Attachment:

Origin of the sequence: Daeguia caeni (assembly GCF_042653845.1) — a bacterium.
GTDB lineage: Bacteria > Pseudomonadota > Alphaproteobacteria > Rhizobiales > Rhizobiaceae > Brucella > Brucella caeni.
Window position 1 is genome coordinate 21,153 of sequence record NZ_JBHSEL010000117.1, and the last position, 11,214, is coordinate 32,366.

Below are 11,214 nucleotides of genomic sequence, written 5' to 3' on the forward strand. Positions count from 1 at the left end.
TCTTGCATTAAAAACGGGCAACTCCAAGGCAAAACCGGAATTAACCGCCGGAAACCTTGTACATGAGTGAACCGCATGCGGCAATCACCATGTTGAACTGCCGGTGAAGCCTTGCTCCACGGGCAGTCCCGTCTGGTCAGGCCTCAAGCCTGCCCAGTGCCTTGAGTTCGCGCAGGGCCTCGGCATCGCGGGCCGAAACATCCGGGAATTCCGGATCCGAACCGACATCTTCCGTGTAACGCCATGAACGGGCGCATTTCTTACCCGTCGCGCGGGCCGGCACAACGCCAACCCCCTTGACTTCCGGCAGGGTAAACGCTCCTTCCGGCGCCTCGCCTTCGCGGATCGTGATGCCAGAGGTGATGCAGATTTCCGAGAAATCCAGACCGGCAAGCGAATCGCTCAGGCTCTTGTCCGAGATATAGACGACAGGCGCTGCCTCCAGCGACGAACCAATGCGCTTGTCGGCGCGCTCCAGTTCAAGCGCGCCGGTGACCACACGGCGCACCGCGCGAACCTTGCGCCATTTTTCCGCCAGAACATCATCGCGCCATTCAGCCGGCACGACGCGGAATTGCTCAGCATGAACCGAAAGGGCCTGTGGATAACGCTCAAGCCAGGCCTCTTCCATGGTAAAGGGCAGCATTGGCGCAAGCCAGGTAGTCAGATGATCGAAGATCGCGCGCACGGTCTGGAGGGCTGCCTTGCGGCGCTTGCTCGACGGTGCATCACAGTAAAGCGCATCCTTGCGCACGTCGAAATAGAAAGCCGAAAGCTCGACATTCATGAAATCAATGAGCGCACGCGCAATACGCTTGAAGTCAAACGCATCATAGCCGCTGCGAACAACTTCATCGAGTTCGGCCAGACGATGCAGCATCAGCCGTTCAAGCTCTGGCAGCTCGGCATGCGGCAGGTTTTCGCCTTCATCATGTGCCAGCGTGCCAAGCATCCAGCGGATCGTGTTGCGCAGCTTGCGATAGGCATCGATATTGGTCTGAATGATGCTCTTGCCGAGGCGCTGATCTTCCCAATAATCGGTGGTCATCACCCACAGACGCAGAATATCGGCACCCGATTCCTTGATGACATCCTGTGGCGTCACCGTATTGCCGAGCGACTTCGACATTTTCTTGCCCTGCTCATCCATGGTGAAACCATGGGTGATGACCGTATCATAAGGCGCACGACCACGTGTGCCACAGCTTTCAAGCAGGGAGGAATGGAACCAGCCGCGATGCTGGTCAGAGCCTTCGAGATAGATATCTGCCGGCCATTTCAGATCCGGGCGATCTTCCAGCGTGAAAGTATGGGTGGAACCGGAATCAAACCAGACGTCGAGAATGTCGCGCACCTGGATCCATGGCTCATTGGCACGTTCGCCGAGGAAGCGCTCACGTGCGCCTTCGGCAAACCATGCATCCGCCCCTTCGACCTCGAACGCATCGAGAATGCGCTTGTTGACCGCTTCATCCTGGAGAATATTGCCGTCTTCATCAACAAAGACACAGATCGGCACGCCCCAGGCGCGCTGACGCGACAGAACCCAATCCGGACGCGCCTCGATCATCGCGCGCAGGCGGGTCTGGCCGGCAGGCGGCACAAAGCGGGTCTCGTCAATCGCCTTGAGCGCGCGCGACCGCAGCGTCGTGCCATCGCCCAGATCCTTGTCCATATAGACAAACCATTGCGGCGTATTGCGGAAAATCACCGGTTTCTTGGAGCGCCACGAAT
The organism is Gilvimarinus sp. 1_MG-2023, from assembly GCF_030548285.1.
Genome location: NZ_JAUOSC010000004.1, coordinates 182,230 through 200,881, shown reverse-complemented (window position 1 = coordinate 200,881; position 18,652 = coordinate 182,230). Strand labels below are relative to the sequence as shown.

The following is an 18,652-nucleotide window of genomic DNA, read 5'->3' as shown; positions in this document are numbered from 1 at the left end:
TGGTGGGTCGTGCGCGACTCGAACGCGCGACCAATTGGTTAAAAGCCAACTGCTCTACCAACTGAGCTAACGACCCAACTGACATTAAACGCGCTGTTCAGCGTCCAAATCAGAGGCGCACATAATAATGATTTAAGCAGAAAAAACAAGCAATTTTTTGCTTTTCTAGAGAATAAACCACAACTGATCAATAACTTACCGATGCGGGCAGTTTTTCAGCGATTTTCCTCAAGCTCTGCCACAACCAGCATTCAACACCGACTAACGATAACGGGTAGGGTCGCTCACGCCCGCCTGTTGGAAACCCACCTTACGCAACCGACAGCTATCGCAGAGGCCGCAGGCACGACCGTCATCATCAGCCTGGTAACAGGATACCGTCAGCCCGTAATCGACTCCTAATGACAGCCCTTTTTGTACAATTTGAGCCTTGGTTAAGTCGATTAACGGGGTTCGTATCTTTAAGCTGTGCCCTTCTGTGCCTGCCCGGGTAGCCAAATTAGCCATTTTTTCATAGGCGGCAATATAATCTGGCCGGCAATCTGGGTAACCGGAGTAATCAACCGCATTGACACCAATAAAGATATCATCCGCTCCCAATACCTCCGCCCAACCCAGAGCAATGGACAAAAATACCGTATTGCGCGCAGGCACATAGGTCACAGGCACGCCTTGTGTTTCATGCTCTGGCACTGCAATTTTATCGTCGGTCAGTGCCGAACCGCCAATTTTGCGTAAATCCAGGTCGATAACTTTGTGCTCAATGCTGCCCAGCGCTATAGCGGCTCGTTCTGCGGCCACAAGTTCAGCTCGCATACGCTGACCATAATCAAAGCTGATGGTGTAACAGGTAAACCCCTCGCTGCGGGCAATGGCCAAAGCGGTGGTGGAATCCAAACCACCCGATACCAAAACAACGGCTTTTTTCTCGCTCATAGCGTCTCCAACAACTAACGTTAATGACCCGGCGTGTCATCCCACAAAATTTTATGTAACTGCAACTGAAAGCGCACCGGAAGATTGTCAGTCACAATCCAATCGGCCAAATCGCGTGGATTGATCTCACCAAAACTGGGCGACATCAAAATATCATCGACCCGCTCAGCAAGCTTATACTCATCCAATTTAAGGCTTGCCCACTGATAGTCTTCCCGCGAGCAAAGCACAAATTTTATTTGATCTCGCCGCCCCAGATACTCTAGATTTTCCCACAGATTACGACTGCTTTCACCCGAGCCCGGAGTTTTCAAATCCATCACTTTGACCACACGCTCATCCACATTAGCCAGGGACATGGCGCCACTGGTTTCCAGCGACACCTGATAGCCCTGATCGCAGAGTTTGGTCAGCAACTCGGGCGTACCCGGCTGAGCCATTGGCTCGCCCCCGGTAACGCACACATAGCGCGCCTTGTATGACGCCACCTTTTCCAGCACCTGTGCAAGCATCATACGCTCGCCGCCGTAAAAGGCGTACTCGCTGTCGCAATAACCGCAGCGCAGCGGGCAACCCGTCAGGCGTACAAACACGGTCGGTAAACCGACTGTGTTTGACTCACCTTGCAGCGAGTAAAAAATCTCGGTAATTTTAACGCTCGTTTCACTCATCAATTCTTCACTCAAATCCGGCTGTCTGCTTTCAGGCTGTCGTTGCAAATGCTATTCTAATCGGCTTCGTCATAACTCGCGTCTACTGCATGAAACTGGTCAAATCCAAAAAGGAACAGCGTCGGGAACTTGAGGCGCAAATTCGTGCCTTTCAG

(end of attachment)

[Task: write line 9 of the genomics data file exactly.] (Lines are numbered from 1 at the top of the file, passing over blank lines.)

TGGTGGGTCGTGCGCGACTCGAACGCGCGACCAATTGGTTAAAAGCCAACTGCTCTACCAACTGAGCTAACGACCCAACTGACATTAAACGCGCTGTTCAGCGTCCAAATCAGAGGCGCACATAATAATGATTTAAGCAGAAAAAACAAGCAATTTTTTGCTTTTCTAGAGAATAAACCACAACTGATCAATAACTTACCGATGCGGGCAGTTTTTCAGCGATTTTCCTCAAGCTCTGCCACAACCAGCATTCAACACCGACTAACGATAACGGGTAGGGTCGCTCACGCCCGCCTGTTGGAAACCCACCTTACGCAACCGACAGCTATCGCAGAGGCCGCAGGCACGACCGTCATCATCAGCCTGGTAACAGGATACCGTCAGCCCGTAATCGACTCCTAATGACAGCCCTTTTTGTACAATTTGAGCCTTGGTTAAGTCGATTAACGGGGTTCGTATCTTTAAGCTGTGCCCTTCTGTGCCTGCCCGGGTAGCCAAATTAGCCATTTTTTCATAGGCGGCAATATAATCTGGCCGGCAATCTGGGTAACCGGAGTAATCAACCGCATTGACACCAATAAAGATATCATCCGCTCCCAATACCTCCGCCCAACCCAGAGCAATGGACAAAAATACCGTATTGCGCGCAGGCACATAGGTCACAGGCACGCCTTGTGTTTCATGCTCTGGCACTGCAATTTTATCGTCGGTCAGTGCCGAACCGCCAATTTTGCGTAAATCCAGGTCGATAACTTTGTGCTCAATGCTGCCCAGCGCTATAGCGGCTCGTTCTGCGGCCACAAGTTCAGCTCGCATACGCTGACCATAATCAAAGCTGATGGTGTAACAGGTAAACCCCTCGCTGCGGGCAATGGCCAAAGCGGTGGTGGAATCCAAACCACCCGATACCAAAACAACGGCTTTTTTCTCGCTCATAGCGTCTCCAACAACTAACGTTAATGACCCGGCGTGTCATCCCACAAAATTTTATGTAACTGCAACTGAAAGCGCACCGGAAGATTGTCAGTCACAATCCAATCGGCCAAATCGCGTGGATTGATCTCACCAAAACTGGGCGACATCAAAATATCATCGACCCGCTCAGCAAGCTTATACTCATCCAATTTAAGGCTTGCCCACTGATAGTCTTCCCGCGAGCAAAGCACAAATTTTATTTGATCTCGCCGCCCCAGATACTCTAGATTTTCCCACAGATTACGACTGCTTTCACCCGAGCCCGGAGTTTTCAAATCCATCACTTTGACCACACGCTCATCCACATTAGCCAGGGACATGGCGCCACTGGTTTCCAGCGACACCTGATAGCCCTGATCGCAGAGTTTGGTCAGCAACTCGGGCGTACCCGGCTGAGCCATTGGCTCGCCCCCGGTAACGCACACATAGCGCGCCTTGTATGACGCCACCTTTTCCAGCACCTGTGCAAGCATCATACGCTCGCCGCCGTAAAAGGCGTACTCGCTGTCGCAATAACCGCAGCGCAGCGGGCAACCCGTCAGGCGTACAAACACGGTCGGTAAACCGACTGTGTTTGACTCACCTTGCAGCGAGTAAAAAATCTCGGTAATTTTAACGCTCGTTTCACTCATCAATTCTTCACTCAAATCCGGCTGTCTGCTTTCAGGCTGTCGTTGCAAATGCTATTCTAATCGGCTTCGTCATAACTCGCGTCTACTGCATGAAACTGGTCAAATCCAAAAAGGAACAGCGTCGGGAACTTGAGGCGCAAATTCGTGCCTTTCAG